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Effects of Cryptosporidium infections on host cell metabolome and host mitochondrial associations

Miller, Christopher N., Panagos, Charalampos G., Mosedale, William R. T., Kvac, Martin, Howard, Mark J., Tsaousis, Anastasios D (2017) Effects of Cryptosporidium infections on host cell metabolome and host mitochondrial associations. mSphere, . E-ISSN 2379-5042. (Submitted) (doi:10.1101/145979) (Access to this publication is currently restricted. You may be able to access a copy if URLs are provided)

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Abstract

Cryptosporidium is an important gut microbe whose contributions towards infant and immunocompromise patient mortality rates are steadily increasing. However, current techniques for studying the parasite are few and far between, relying on a combination of in-silico predictions and medical reports. The development of an in-vitro culture system, using COLO-680N cells (derived from an esophogeal squamous cell carcinoma), has provided the Cryptosporidium community with the opportunity to expand its toolkit for investigating this disease. One area in particular that is sorely overlooked is the effect infection has on host metabolic processes, especially those of the host mitochondria, which have been shown anecdotally in previous studies as being in abundance surrounding the sites of infection. Using a 1H Nuclear Magnetic Resonance approach to metabolomics, we have explored the nature of the mouse gut metabolome as well as providing the first insight into the metabolome of an infected cell line. Through a combination of Partial Least Squares Discriminant Analysis and predictive modelling, we demonstrate new understandings of the effects of a Cryptosporidium infection, while verifying the presence of known metabolic changes. Of particular note is the potential contribution of host derived taurine to the diuretic aspects of the disease previously attributed to a solely parasite based alteration of the gut environment. This practical and informative approach can spearhead our understanding of the Cryptosporidium-host metabolic exchange and thus provide novel targets for tackling this deadly parasite.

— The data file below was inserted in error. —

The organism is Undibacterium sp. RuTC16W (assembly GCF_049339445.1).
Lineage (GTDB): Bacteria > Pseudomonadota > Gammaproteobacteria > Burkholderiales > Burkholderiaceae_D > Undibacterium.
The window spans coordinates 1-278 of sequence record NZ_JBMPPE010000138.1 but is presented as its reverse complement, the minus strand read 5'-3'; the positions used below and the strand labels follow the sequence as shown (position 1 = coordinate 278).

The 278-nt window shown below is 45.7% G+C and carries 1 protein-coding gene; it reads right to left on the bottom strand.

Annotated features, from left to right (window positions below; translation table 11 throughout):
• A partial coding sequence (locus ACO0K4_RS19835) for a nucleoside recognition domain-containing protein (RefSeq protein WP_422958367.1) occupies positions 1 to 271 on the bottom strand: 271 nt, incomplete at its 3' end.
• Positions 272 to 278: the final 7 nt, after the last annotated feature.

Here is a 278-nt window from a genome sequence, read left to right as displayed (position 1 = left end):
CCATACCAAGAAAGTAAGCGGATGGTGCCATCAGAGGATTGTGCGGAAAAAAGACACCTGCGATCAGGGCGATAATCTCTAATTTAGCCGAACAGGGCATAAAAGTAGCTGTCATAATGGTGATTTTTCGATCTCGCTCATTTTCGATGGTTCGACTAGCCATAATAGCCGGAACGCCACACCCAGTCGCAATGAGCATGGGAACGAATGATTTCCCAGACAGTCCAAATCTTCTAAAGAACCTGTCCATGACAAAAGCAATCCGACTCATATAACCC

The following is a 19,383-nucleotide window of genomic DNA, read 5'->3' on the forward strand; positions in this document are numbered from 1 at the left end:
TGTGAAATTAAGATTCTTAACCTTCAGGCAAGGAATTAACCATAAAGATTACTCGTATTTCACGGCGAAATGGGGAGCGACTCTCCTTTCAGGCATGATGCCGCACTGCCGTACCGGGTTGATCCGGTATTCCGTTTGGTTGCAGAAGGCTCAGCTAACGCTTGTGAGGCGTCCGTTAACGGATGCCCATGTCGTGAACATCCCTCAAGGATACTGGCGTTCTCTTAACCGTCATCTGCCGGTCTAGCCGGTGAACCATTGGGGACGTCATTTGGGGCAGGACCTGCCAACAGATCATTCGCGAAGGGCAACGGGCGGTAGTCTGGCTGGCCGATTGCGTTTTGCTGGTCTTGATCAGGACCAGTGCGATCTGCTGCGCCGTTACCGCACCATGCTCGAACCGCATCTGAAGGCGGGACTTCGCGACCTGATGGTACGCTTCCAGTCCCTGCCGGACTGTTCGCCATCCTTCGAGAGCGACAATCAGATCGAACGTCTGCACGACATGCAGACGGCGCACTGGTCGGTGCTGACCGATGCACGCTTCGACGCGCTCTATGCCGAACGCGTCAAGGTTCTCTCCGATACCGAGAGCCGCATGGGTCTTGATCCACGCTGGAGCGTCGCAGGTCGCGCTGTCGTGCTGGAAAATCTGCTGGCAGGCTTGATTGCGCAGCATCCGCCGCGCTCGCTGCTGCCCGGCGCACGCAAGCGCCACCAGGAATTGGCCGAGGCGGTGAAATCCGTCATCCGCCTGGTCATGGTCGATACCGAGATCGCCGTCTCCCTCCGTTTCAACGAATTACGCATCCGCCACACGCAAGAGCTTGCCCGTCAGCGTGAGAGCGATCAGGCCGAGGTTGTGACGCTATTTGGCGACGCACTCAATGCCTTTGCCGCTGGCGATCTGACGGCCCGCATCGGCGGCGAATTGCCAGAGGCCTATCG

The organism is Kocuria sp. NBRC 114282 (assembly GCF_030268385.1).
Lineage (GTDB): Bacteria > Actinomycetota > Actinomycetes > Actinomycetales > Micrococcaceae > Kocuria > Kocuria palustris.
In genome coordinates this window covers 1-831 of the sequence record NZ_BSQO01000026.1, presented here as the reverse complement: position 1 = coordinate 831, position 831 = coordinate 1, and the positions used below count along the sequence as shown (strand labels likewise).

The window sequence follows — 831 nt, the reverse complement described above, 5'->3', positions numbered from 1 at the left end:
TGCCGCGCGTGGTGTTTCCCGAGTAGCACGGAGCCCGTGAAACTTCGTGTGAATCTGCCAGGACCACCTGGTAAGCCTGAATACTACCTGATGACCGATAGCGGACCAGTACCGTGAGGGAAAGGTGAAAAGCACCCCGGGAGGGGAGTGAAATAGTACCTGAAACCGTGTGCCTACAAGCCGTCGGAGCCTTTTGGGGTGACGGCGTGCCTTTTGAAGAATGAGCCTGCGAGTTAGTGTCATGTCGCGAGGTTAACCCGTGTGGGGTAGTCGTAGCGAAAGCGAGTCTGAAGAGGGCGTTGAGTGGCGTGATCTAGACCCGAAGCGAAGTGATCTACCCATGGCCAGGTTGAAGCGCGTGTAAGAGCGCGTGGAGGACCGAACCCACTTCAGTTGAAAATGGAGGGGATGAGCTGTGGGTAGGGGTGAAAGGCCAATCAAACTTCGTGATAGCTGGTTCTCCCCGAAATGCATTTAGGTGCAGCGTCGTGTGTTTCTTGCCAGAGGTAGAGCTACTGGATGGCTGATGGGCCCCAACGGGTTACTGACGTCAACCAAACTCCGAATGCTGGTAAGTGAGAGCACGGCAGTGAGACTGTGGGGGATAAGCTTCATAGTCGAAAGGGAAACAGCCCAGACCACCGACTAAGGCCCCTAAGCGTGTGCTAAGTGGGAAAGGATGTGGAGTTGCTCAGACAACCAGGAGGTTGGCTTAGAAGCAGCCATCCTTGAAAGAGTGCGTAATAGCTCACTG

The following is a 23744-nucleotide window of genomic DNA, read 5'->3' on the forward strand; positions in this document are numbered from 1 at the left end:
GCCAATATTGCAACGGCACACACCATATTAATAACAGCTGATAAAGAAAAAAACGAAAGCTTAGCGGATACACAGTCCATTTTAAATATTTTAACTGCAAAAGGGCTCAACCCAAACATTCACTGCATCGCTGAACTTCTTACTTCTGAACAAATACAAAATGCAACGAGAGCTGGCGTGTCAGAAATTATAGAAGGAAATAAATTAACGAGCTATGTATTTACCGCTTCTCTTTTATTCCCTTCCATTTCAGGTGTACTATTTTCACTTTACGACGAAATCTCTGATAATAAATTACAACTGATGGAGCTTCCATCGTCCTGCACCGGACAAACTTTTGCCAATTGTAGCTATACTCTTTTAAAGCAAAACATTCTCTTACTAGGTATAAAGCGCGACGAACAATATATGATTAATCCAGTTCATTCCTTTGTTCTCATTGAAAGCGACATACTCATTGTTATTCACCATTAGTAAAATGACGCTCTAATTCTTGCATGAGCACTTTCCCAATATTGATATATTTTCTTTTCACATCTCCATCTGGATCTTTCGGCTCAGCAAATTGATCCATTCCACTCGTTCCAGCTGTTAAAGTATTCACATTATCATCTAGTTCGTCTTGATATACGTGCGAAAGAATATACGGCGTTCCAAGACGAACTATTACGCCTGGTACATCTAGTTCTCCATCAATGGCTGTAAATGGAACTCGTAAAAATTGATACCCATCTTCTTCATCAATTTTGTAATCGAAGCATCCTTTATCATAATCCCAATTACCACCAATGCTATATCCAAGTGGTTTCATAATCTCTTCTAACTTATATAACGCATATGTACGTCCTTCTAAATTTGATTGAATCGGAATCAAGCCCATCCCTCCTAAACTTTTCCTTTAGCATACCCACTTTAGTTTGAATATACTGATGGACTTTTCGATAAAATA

Item Type: Article
DOI/Identification number: 10.1101/145979
Subjects: Q Science
Q Science > QR Microbiology
Divisions: Faculties > Sciences > School of Biosciences
Faculties > Sciences > School of Biosciences > Biomedical Research Group
Depositing User: Anastasios Tsaousis
Date Deposited: 20 Nov 2017 16:15 UTC
Last Modified: 19 Jun 2019 14:17 UTC
Resource URI: https://kar.kent.ac.uk/id/eprint/64570 (The current URI for this page, for reference purposes)
Tsaousis, Anastasios D: https://orcid.org/0000-0002-5424-1905
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